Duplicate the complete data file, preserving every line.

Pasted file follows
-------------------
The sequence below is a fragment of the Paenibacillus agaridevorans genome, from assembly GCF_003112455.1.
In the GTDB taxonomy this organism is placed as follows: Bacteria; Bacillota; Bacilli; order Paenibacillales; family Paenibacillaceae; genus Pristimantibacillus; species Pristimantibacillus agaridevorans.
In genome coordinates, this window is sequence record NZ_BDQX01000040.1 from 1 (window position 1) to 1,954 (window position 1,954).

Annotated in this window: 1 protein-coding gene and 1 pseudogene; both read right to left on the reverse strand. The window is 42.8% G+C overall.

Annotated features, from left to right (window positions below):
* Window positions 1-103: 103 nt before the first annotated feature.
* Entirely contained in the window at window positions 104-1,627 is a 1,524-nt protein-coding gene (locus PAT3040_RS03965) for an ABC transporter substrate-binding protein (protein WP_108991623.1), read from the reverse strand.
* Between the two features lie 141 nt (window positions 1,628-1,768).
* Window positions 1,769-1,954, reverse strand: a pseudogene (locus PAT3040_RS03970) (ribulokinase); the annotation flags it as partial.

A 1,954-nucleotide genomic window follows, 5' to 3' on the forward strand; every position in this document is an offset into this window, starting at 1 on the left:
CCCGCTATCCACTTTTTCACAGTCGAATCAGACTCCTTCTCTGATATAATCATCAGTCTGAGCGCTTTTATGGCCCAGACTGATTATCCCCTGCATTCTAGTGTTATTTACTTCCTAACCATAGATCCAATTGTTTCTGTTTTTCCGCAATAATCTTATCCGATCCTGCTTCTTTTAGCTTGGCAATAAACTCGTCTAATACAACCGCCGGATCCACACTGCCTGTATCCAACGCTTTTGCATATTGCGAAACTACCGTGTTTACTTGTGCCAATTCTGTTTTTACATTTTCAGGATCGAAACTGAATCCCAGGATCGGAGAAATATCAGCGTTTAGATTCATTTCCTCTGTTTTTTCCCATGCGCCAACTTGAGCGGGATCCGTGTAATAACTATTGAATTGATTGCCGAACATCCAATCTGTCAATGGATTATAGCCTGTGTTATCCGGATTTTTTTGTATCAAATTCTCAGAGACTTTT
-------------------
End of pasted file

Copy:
The sequence below is a fragment of the Paenibacillus agaridevorans genome, from assembly GCF_003112455.1.
In the GTDB taxonomy this organism is placed as follows: Bacteria; Bacillota; Bacilli; order Paenibacillales; family Paenibacillaceae; genus Pristimantibacillus; species Pristimantibacillus agaridevorans.
In genome coordinates, this window is sequence record NZ_BDQX01000040.1 from 1 (window position 1) to 1,954 (window position 1,954).

Annotated in this window: 1 protein-coding gene and 1 pseudogene; both read right to left on the reverse strand. The window is 42.8% G+C overall.

Annotated features, from left to right (window positions below):
* Window positions 1-103: 103 nt before the first annotated feature.
* Entirely contained in the window at window positions 104-1,627 is a 1,524-nt protein-coding gene (locus PAT3040_RS03965) for an ABC transporter substrate-binding protein (protein WP_108991623.1), read from the reverse strand.
* Between the two features lie 141 nt (window positions 1,628-1,768).
* Window positions 1,769-1,954, reverse strand: a pseudogene (locus PAT3040_RS03970) (ribulokinase); the annotation flags it as partial.

A 1,954-nucleotide genomic window follows, 5' to 3' on the forward strand; every position in this document is an offset into this window, starting at 1 on the left:
CCCGCTATCCACTTTTTCACAGTCGAATCAGACTCCTTCTCTGATATAATCATCAGTCTGAGCGCTTTTATGGCCCAGACTGATTATCCCCTGCATTCTAGTGTTATTTACTTCCTAACCATAGATCCAATTGTTTCTGTTTTTCCGCAATAATCTTATCCGATCCTGCTTCTTTTAGCTTGGCAATAAACTCGTCTAATACAACCGCCGGATCCACACTGCCTGTATCCAACGCTTTTGCATATTGCGAAACTACCGTGTTTACTTGTGCCAATTCTGTTTTTACATTTTCAGGATCGAAACTGAATCCCAGGATCGGAGAAATATCAGCGTTTAGATTCATTTCCTCTGTTTTTTCCCATGCGCCAACTTGAGCGGGATCCGTGTAATAACTATTGAATTGATTGCCGAACATCCAATCTGTCAATGGATTATAGCCTGTGTTATCCGGATTTTTTTGTATCAAATTCTCAGAGACTTTT